Top-Rated Free Essay # Chemical Kinetics, a Clock Reaction

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Abstract
The purpose for the experiment Chemical Kinetics, a clock reaction is to figure out the reaction rate of a solution regarding its concentration, temperature, and also determine the effects of when a catalyst is present. The experiment resulted that the concentration, as well as its temperature can affect the rate constant inversely the outcome of the rate constant. By conducting the experiment, it is also discovered that the rate order of the reaction resulted as [I-]=1, [BrO3]=1 [H+]=2, the rate constant was averaged out at 33.08 (1/M3s1) and the Activation Energy calculated to be 46 kJ.

Introduction
The significance of this experiment is to conduct trials of reactions under different circumstances to determine the dependence of each rate. The reaction rate is an expression of the speed of each reaction in respect of the concentration of each solution and the temperature at which the reaction takes place. The experiment focuses primarily on the reaction between the ions bromate and iodide.

6I-(aq) + BrO3-(aq) + 6H+ 3I2(aq) + Br-(aq) + 3H2O(l) (1)

In part one to determine the rate order of the ions the rate law of reaction is used as well as to find the rate constant (k).

Rate Law of Reaction
Rate= k[I-]x[BrO3-]y[H+]z (2)
For part three, the Arrhenius equation is used to calculate the activation energy (Ea)
Arrhenius Equation (3)
The Ea can be easily found by plotting data into excel and thus giving the slope (Ea)

Experimental
The experiment is done three parts parts. In part one, the goal is to find the dependence of the reaction rate of concentration. The first part of the experiment relates a table (Table 1) that indicates 3 reagents (KI, Na2S2O3, and H2O), all with the measurement of 10mL each, be poured into flask one and 2 other reagents (KBrO3 and HCI), both with the measurement of 10mL each, a long with starch in flask two. (Table 1) indicates the different volumes of reagents that would be poured in the flasks. The reagents in flask two were mixed into the components of flask one. The solution was swirled while being recorded by a stopwatch and a thermometer. When the solution turned blue, time was recorded as well as the temperature. The procedure was repeated four more times with different volumes in respect to Table 1.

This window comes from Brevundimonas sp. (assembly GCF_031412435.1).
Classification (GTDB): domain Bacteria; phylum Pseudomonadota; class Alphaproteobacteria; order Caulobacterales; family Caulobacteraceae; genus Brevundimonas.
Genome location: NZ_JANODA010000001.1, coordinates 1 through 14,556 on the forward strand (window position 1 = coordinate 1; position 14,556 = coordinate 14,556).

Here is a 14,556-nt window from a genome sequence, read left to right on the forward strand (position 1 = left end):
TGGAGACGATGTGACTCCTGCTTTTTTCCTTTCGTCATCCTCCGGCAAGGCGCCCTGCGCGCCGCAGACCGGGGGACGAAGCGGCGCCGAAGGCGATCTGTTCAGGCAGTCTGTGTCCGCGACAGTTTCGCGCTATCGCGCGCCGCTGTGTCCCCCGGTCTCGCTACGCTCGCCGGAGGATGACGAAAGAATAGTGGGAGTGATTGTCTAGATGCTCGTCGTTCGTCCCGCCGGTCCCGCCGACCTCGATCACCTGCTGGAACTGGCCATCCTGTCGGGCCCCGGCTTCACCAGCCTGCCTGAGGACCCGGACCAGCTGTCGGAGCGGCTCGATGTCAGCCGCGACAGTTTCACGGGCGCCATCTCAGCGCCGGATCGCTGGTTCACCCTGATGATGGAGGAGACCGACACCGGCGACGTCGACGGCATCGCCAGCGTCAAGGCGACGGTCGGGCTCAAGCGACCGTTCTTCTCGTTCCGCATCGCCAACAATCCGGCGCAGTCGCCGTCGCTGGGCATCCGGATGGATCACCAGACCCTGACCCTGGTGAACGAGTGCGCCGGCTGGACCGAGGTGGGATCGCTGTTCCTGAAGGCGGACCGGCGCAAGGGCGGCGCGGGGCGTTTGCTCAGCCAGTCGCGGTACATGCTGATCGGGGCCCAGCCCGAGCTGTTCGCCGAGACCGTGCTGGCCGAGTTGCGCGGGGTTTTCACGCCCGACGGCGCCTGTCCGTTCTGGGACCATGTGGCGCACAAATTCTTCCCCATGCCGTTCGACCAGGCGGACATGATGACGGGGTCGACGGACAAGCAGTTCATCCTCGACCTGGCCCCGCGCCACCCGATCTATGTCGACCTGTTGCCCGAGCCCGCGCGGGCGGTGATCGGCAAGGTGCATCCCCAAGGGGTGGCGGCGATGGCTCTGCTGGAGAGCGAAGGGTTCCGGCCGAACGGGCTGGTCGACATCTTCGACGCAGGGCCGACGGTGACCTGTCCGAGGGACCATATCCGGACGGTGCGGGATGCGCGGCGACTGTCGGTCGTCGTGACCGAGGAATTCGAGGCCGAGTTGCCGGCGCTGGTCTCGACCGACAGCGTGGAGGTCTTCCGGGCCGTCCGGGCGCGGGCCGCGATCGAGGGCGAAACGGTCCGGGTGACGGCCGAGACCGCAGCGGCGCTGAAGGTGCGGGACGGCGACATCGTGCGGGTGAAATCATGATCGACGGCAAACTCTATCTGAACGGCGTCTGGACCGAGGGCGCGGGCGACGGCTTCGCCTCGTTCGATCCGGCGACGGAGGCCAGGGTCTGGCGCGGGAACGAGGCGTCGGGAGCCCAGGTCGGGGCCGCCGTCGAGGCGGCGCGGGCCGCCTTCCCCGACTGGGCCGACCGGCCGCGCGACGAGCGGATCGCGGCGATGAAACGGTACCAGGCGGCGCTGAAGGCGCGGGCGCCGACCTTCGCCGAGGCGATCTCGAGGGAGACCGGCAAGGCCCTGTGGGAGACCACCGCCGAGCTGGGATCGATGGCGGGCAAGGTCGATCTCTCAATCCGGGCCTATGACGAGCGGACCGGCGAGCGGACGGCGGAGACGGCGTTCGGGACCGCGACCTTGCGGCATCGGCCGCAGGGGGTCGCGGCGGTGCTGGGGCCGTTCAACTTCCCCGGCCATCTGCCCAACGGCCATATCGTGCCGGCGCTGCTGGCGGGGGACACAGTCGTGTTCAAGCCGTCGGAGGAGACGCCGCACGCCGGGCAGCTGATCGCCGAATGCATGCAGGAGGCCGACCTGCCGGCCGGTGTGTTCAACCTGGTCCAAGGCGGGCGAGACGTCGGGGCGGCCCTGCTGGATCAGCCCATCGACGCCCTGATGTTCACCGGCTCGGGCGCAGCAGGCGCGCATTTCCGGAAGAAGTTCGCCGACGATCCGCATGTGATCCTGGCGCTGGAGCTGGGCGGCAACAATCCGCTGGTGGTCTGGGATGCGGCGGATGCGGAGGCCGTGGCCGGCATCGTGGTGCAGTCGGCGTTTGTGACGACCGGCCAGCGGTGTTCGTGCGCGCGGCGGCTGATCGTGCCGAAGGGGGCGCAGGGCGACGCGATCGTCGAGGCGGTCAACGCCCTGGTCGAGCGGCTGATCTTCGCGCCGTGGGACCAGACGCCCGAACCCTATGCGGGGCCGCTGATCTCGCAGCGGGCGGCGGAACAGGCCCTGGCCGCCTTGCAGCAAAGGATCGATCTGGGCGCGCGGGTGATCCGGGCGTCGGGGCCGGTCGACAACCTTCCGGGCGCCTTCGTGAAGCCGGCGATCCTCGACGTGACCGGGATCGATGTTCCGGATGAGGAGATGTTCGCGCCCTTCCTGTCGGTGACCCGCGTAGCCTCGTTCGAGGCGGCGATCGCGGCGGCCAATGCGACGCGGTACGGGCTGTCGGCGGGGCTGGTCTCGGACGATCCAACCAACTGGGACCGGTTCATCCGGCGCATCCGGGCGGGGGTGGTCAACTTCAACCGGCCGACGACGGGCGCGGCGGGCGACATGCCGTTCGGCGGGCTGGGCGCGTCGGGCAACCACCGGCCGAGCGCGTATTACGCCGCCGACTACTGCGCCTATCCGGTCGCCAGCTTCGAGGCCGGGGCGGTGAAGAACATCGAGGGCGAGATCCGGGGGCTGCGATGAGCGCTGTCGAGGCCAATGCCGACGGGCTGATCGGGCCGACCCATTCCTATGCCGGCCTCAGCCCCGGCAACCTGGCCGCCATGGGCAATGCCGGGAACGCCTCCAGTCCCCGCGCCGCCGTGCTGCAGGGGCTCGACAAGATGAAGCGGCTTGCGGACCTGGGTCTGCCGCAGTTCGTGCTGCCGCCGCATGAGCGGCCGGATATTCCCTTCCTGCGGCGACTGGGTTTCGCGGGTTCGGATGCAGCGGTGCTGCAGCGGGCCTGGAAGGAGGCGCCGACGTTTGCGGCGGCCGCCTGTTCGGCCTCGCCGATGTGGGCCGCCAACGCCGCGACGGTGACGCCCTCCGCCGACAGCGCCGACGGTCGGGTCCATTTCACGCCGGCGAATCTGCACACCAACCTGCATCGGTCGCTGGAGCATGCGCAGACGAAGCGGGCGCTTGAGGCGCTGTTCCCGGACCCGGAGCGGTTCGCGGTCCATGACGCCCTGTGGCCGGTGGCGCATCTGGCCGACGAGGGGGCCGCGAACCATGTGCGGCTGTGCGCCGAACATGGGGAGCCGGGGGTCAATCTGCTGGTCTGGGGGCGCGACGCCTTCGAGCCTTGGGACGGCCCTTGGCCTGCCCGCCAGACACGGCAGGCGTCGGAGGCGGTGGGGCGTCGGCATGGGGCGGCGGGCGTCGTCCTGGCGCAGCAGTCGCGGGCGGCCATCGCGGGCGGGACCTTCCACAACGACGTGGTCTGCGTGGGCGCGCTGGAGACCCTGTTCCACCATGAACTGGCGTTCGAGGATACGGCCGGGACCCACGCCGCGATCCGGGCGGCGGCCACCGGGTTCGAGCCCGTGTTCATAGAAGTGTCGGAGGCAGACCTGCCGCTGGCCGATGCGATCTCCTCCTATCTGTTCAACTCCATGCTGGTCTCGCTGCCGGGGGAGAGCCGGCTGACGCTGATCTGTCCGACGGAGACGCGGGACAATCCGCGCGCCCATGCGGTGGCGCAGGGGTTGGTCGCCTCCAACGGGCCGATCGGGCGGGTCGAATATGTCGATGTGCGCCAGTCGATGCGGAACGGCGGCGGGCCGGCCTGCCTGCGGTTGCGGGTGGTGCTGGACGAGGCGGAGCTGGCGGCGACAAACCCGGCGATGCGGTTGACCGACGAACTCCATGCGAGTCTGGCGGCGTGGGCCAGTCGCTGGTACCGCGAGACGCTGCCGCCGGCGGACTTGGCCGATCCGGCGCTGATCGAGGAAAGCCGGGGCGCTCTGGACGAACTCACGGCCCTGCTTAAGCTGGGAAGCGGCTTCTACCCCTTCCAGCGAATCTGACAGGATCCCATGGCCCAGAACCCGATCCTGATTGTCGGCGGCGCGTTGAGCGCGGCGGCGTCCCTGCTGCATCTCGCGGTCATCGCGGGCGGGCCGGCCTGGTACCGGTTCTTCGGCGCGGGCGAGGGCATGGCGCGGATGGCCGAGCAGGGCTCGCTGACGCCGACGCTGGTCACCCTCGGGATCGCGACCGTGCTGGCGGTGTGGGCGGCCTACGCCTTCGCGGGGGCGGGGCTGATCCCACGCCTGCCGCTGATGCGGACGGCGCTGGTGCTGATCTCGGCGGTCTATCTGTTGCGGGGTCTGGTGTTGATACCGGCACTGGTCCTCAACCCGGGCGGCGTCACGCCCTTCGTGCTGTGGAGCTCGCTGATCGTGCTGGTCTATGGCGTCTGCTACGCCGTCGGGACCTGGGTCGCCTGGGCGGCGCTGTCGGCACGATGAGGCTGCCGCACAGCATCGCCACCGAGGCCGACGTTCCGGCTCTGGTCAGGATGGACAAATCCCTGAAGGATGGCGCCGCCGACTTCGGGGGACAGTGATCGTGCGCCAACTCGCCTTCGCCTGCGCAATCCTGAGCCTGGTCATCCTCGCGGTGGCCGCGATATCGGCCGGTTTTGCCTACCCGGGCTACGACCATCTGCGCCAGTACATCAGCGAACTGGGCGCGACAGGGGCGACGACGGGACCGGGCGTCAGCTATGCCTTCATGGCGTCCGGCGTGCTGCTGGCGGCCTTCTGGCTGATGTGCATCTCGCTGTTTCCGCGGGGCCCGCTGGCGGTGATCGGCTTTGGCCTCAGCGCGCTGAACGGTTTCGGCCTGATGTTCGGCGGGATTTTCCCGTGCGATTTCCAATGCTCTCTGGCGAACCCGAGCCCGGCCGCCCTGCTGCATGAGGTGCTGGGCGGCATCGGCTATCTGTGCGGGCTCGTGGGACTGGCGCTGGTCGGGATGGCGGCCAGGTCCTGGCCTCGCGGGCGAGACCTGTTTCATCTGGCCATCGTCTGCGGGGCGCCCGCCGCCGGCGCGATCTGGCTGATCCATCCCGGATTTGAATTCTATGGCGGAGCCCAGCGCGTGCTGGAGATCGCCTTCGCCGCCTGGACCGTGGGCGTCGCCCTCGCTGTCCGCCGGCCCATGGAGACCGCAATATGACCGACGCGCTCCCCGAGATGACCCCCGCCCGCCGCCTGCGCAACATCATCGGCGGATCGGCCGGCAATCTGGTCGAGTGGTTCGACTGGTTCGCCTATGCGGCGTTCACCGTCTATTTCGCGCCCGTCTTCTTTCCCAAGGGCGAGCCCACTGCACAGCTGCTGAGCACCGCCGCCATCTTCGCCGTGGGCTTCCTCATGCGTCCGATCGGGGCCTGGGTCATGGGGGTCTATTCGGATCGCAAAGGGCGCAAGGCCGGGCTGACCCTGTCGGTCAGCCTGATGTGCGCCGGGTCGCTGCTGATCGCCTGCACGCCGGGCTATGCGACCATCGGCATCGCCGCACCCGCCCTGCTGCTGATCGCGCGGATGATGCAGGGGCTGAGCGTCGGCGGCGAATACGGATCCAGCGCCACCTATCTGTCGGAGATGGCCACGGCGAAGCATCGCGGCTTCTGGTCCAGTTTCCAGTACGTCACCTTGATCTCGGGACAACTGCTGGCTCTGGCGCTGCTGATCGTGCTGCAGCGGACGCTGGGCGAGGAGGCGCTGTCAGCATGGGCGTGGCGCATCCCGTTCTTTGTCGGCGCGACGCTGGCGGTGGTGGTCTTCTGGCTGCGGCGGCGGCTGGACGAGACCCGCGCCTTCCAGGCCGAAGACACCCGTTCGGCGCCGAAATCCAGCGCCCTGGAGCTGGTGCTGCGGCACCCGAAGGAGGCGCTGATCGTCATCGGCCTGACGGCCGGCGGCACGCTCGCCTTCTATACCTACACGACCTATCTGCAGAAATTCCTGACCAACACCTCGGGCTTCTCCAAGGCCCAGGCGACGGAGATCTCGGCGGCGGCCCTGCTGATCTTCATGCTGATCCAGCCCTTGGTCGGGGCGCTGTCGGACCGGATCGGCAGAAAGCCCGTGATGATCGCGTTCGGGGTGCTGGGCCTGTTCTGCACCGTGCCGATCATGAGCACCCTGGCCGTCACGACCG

Table 1

In part two, the dependence of reaction rate on temperature is determined. This time only reaction mixture one is used. Mixture one is done under the temperatures 40C, 10C and 0C. A water bath was heated to 40C and just like in part 1, KI, Na2S2O3, and H2O were in flask one and KBrO3 and HCl were in flask two along with 3 drops of starch. Reaction flask two was added to flask one, put in the water bath and swirled until the solution turned blue. The time and temperature were also recorded. For 10C and 0C, the water bath was cooled to the necessary temperature with ice. The experiment was repeated as before.
For part three, a catalyst was added to the solution for the purpose of observing the difference in reaction rate of the solution. Repeating the procedure of part 1, the addition of a catalyst ((NH4)MoO4) is made to flask two. It was observed that adding one drop of 0.5M((NH4)MoO4) to the solution sped up the reaction rate.